- The role and discussion on big data have been increasing day by day and it has been made more important after B N Srikrishna report on data protection and privacy. The question revolves around the big data and its impact on governance in India with development initiatives and improving transparency being the keywords.
- Start the answer by introducing big data and its genesis and importance today.
- Then jump to the main answer which will discuss why the government needs big data and how big data can help India, especially with development initiatives and transparency. Data accuracy, targeting actual beneficiary section in the society, knowing their needs and exact problems will help govt in forming accurate policies. Real-time data assimilation will help in transparency as well as knowing who is framing the policies for whom.
- Discuss some concerns and challenges like aadhaar leakage, privacy issues, conversion of legacy data into new systems, different requirements of businesses and governments for big data, etc. Don’t end the answer without providing some steps that governments should take to make the usage of big data for the better.
- Mention Open Government Data Platform (https://data.gov.in/ )in your answer. It’s an important aspect of big data started by GoI. Also, read about the initiative.
Big data is data sets that are so large or complex that traditional data processing application software is inadequate to deal with them. The data could be from social networks, web server logs, satellite imagery, banking transactions, MP3s of rock music, the content of web pages, scans of government documents, GPS trails and so on. It answers specific questions such as the need of the customers, their opinions and their conditions.
The impact of big data on governments is quite a unique and less explored territory. Big data can go a long way in the way the government in India works. Some of the impacts are:
- Big Data and associated analytics are beneficial in various areas, such as targeting healthcare delivery; efficient supply chain management; enabling security to individuals and society at large, etc.
- Presently, there is the presence of information asymmetry on key issues like poverty level or formal/informal employment data.
- Earlier decision were made from empirical evidence, experience and intuitions.
- Hence policies do not have the desired effect on the targeted citizens.
- However, now the government can back big data to solve this challenge.
- Big data will impact on how decisions are made and who gets to make them.
- Evidence-based decision making will not only transform development initiatives but will also improve transparency.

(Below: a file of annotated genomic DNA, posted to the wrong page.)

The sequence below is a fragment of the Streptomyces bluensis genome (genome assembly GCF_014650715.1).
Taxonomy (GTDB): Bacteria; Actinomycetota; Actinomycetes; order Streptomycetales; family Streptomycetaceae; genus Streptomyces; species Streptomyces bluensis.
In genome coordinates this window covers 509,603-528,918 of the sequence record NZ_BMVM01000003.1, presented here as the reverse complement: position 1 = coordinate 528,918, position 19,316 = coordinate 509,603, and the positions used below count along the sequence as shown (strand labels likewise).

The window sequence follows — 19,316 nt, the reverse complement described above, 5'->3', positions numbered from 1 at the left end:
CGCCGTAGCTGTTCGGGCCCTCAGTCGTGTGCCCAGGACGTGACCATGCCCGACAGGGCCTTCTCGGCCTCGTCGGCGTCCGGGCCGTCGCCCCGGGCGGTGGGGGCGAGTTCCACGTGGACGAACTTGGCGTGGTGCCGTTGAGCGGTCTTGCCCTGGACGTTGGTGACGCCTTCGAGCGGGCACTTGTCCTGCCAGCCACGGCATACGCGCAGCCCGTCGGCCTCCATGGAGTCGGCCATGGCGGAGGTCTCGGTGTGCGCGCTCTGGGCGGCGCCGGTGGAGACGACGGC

- Trends from big data in formal employment generations will help formulate skill development policies.
- Similarly, data on dropout students’ backgrounds will help develop new and focused initiatives.
- Data from private hospitals on treatments will help in more fund allocations to lifestyle healthcare by governments.
- Already Finance Ministry is using big data in gathering trends of tax collection for direct as well as indirect taxes and using this data for better policymaking, like changes in tax brackets of items in GST.
- Big data can be used in analyzing migration patterns, which in the long run, will help labor reforms, subsidies, welfare programs, etc.
- Transforming government programmes informed policymaking and empowering citizens, improving transparency and enabling the participation of all stakeholders can be achieved.
- The Open Government Data Platform initiative is a welcome start in opening up public data for use by analysts, researchers, and practitioners.
- Big Data can have a big impact only if used on a massive scale—with safeguards—by governments for the delivery of public goods and services.
- Governments do differ from businesses in terms of goals, mission and decision making.
- Therefore what suits businesses might not necessarily suit the government.
- The government has an enormous amount of data in legacy databases and forms that need to be curated and migrated for new-age analytics tools.
- Sharing data between departments and across ministries is a challenge, given the jurisdictional boundaries that exist.
- The leakage data from Aadhar shows the inexperience of governments in handling big data.
- While the privacy of data is important for both businesses and government, public trust in government is particularly important.
- Hence, any breach of confidentiality regarding data that is collected and processed by the government could have serious ramifications.
- Formulate a comprehensive Big Data Programme across Central and state government ministries/departments with help from industry, academic and research institutions.
- Importance should be on data protection and privacy regulations and guidelines as mentioned in the BN Srikrishna committee.
- It is key that user consent is retained even for big data where the end use of such data is government.
The time of big data has come. The key to a balanced use of big data would be to protect the privacy of individuals while simultaneously stimulating innovation in India through governance.